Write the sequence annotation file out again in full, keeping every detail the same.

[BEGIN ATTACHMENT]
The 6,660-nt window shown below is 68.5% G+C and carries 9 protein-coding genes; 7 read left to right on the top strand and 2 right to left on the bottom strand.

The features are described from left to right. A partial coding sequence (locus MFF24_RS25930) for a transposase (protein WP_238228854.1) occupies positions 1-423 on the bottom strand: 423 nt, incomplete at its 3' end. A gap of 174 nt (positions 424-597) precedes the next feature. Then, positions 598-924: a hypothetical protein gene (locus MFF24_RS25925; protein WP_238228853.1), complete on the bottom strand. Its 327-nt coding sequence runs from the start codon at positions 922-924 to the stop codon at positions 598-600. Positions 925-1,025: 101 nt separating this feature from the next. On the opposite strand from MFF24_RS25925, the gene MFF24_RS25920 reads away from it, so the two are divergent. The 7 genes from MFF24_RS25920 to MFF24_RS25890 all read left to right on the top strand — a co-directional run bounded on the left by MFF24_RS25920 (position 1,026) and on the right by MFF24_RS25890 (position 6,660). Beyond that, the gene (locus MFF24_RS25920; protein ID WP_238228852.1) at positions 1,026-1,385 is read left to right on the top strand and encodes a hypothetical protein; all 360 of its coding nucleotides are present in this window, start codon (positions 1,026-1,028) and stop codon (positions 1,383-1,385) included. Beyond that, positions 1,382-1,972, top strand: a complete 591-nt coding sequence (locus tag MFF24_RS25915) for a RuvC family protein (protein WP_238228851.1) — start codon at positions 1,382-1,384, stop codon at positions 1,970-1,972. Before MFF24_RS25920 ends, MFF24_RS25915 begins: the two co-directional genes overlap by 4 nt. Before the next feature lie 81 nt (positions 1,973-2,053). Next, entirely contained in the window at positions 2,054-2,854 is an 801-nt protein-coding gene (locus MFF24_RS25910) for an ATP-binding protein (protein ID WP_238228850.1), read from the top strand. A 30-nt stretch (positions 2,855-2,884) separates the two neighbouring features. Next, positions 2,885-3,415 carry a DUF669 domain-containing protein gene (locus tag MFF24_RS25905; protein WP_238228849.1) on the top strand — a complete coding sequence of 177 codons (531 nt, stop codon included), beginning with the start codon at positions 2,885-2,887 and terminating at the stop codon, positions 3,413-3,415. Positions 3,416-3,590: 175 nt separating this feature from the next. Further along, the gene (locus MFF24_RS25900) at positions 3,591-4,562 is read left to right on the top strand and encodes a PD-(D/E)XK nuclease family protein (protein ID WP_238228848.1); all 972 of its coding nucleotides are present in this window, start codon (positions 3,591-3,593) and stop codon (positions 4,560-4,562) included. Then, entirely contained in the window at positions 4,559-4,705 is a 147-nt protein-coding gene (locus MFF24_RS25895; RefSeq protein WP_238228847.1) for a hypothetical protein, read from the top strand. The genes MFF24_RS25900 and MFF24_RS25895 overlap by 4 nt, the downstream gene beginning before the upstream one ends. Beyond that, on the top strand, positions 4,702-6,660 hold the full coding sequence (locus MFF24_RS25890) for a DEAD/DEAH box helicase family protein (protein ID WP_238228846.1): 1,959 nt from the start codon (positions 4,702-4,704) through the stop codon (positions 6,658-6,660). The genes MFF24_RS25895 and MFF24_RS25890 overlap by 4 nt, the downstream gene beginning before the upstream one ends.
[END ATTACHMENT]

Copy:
The 6,660-nt window shown below is 68.5% G+C and carries 9 protein-coding genes; 7 read left to right on the top strand and 2 right to left on the bottom strand.

The features are described from left to right. A partial coding sequence (locus MFF24_RS25930) for a transposase (protein WP_238228854.1) occupies positions 1-423 on the bottom strand: 423 nt, incomplete at its 3' end. A gap of 174 nt (positions 424-597) precedes the next feature. Then, positions 598-924: a hypothetical protein gene (locus MFF24_RS25925; protein WP_238228853.1), complete on the bottom strand. Its 327-nt coding sequence runs from the start codon at positions 922-924 to the stop codon at positions 598-600. Positions 925-1,025: 101 nt separating this feature from the next. On the opposite strand from MFF24_RS25925, the gene MFF24_RS25920 reads away from it, so the two are divergent. The 7 genes from MFF24_RS25920 to MFF24_RS25890 all read left to right on the top strand — a co-directional run bounded on the left by MFF24_RS25920 (position 1,026) and on the right by MFF24_RS25890 (position 6,660). Beyond that, the gene (locus MFF24_RS25920; protein ID WP_238228852.1) at positions 1,026-1,385 is read left to right on the top strand and encodes a hypothetical protein; all 360 of its coding nucleotides are present in this window, start codon (positions 1,026-1,028) and stop codon (positions 1,383-1,385) included. Beyond that, positions 1,382-1,972, top strand: a complete 591-nt coding sequence (locus tag MFF24_RS25915) for a RuvC family protein (protein WP_238228851.1) — start codon at positions 1,382-1,384, stop codon at positions 1,970-1,972. Before MFF24_RS25920 ends, MFF24_RS25915 begins: the two co-directional genes overlap by 4 nt. Before the next feature lie 81 nt (positions 1,973-2,053). Next, entirely contained in the window at positions 2,054-2,854 is an 801-nt protein-coding gene (locus MFF24_RS25910) for an ATP-binding protein (protein ID WP_238228850.1), read from the top strand. A 30-nt stretch (positions 2,855-2,884) separates the two neighbouring features. Next, positions 2,885-3,415 carry a DUF669 domain-containing protein gene (locus tag MFF24_RS25905; protein WP_238228849.1) on the top strand — a complete coding sequence of 177 codons (531 nt, stop codon included), beginning with the start codon at positions 2,885-2,887 and terminating at the stop codon, positions 3,413-3,415. Positions 3,416-3,590: 175 nt separating this feature from the next. Further along, the gene (locus MFF24_RS25900) at positions 3,591-4,562 is read left to right on the top strand and encodes a PD-(D/E)XK nuclease family protein (protein ID WP_238228848.1); all 972 of its coding nucleotides are present in this window, start codon (positions 3,591-3,593) and stop codon (positions 4,560-4,562) included. Then, entirely contained in the window at positions 4,559-4,705 is a 147-nt protein-coding gene (locus MFF24_RS25895; RefSeq protein WP_238228847.1) for a hypothetical protein, read from the top strand. The genes MFF24_RS25900 and MFF24_RS25895 overlap by 4 nt, the downstream gene beginning before the upstream one ends. Beyond that, on the top strand, positions 4,702-6,660 hold the full coding sequence (locus MFF24_RS25890) for a DEAD/DEAH box helicase family protein (protein ID WP_238228846.1): 1,959 nt from the start codon (positions 4,702-4,704) through the stop codon (positions 6,658-6,660). The genes MFF24_RS25895 and MFF24_RS25890 overlap by 4 nt, the downstream gene beginning before the upstream one ends.